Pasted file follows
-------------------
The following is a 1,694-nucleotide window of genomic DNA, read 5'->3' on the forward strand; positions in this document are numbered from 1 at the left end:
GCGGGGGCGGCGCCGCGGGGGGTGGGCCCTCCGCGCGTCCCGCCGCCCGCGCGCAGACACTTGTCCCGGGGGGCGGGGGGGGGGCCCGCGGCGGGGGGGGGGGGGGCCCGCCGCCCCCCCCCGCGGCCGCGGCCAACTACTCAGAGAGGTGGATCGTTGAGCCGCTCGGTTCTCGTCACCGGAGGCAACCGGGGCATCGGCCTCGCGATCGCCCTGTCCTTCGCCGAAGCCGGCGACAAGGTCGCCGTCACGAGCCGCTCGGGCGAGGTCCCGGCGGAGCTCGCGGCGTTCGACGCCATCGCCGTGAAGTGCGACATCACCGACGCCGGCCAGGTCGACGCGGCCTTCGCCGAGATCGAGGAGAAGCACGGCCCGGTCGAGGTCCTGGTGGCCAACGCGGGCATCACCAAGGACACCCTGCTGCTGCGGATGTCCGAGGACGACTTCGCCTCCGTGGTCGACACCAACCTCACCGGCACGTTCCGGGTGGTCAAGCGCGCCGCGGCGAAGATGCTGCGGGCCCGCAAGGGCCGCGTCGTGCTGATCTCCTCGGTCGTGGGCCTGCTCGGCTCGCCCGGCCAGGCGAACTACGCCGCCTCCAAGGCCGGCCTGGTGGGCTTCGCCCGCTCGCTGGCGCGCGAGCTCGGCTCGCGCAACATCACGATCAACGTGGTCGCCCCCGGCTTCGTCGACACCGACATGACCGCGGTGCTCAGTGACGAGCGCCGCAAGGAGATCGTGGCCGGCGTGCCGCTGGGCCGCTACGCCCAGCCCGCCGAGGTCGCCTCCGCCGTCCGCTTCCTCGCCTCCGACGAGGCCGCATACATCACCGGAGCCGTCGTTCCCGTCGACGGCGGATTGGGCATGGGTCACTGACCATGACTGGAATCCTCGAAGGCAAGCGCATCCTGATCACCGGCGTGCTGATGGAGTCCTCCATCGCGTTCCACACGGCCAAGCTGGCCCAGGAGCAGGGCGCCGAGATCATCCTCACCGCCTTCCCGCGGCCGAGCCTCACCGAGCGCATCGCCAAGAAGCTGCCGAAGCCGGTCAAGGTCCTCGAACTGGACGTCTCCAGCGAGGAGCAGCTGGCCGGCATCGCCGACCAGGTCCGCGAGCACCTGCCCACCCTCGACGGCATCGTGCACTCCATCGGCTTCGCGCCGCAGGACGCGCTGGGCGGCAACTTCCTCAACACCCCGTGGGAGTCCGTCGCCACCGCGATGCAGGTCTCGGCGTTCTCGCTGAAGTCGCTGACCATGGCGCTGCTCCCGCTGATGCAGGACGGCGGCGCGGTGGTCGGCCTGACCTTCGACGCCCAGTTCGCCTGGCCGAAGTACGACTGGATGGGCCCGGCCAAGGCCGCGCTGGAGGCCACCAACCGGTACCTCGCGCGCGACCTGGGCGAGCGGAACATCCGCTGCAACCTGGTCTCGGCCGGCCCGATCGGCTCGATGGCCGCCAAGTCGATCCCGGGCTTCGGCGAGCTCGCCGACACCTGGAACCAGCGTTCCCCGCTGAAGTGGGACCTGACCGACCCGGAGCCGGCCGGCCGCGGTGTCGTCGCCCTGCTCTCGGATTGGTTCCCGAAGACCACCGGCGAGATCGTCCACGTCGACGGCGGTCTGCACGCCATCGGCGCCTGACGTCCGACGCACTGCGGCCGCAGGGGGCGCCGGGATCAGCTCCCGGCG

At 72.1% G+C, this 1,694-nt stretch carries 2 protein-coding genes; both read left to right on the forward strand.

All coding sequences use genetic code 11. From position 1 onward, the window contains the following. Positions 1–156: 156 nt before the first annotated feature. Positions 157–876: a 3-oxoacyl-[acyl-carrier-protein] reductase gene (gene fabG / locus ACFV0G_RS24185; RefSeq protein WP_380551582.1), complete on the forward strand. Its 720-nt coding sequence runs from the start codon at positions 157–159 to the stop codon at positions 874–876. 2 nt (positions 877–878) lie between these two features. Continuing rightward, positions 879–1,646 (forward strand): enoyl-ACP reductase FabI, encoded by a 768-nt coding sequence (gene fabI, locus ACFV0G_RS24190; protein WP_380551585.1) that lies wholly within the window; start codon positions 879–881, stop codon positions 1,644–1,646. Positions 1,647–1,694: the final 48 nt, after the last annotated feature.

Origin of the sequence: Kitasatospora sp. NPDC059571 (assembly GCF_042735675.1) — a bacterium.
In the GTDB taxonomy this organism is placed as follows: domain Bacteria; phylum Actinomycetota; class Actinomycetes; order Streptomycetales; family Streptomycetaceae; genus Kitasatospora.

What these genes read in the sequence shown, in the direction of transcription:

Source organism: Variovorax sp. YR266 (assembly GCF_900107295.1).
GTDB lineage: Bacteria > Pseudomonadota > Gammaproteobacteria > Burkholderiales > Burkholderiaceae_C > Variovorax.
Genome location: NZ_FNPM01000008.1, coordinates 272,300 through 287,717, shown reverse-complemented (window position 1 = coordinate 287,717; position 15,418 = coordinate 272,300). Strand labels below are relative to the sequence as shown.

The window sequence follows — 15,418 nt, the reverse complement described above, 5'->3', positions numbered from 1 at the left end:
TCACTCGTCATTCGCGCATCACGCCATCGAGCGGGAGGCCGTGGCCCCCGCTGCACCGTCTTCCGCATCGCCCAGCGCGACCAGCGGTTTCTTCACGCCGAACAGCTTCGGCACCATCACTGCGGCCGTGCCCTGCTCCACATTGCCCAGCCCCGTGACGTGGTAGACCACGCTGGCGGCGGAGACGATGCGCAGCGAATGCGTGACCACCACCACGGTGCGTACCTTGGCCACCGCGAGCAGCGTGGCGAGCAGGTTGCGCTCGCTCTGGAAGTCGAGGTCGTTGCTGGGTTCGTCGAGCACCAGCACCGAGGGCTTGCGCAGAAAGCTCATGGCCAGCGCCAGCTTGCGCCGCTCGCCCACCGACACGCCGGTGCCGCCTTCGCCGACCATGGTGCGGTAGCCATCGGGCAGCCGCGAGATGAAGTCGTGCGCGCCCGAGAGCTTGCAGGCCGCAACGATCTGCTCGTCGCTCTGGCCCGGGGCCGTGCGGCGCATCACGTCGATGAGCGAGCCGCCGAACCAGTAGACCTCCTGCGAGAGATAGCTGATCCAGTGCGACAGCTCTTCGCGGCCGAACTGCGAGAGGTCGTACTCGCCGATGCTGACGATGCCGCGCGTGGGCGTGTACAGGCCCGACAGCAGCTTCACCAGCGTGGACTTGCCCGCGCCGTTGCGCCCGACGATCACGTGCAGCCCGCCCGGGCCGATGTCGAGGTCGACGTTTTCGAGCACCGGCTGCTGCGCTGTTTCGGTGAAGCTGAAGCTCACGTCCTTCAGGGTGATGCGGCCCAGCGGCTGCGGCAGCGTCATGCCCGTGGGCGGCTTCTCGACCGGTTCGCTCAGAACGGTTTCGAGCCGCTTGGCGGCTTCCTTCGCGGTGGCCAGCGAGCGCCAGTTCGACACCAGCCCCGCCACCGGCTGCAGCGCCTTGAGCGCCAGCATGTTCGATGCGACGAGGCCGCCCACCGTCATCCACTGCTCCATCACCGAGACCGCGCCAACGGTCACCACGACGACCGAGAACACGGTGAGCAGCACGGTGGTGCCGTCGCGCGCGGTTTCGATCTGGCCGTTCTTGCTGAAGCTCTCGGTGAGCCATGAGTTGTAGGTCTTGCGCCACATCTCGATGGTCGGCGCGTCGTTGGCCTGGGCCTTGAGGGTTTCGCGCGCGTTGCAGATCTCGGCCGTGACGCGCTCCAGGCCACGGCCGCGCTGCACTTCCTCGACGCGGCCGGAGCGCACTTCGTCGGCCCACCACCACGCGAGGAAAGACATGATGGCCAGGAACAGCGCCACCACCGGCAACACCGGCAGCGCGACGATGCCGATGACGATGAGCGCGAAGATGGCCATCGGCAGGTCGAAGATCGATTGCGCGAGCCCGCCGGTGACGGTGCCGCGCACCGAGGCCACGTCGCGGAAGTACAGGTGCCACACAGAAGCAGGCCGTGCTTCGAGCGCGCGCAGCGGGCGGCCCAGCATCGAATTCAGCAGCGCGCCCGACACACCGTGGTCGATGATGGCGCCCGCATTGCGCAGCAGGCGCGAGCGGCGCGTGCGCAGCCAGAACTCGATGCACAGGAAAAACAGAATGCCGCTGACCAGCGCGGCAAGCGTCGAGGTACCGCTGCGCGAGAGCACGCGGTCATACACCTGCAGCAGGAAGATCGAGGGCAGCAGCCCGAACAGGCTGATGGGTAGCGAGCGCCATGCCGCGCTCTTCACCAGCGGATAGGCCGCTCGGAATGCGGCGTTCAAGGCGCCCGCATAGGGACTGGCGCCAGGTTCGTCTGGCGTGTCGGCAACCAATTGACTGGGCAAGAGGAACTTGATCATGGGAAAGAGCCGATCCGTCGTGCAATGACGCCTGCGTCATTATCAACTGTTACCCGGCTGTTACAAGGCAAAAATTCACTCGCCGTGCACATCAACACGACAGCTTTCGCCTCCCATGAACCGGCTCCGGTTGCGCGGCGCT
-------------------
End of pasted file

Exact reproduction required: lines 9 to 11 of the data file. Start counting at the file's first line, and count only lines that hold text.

GTDB lineage: Bacteria > Pseudomonadota > Gammaproteobacteria > Burkholderiales > Burkholderiaceae_C > Variovorax.
Genome location: NZ_FNPM01000008.1, coordinates 272,300 through 287,717, shown reverse-complemented (window position 1 = coordinate 287,717; position 15,418 = coordinate 272,300). Strand labels below are relative to the sequence as shown.

The window sequence follows — 15,418 nt, the reverse complement described above, 5'->3', positions numbered from 1 at the left end: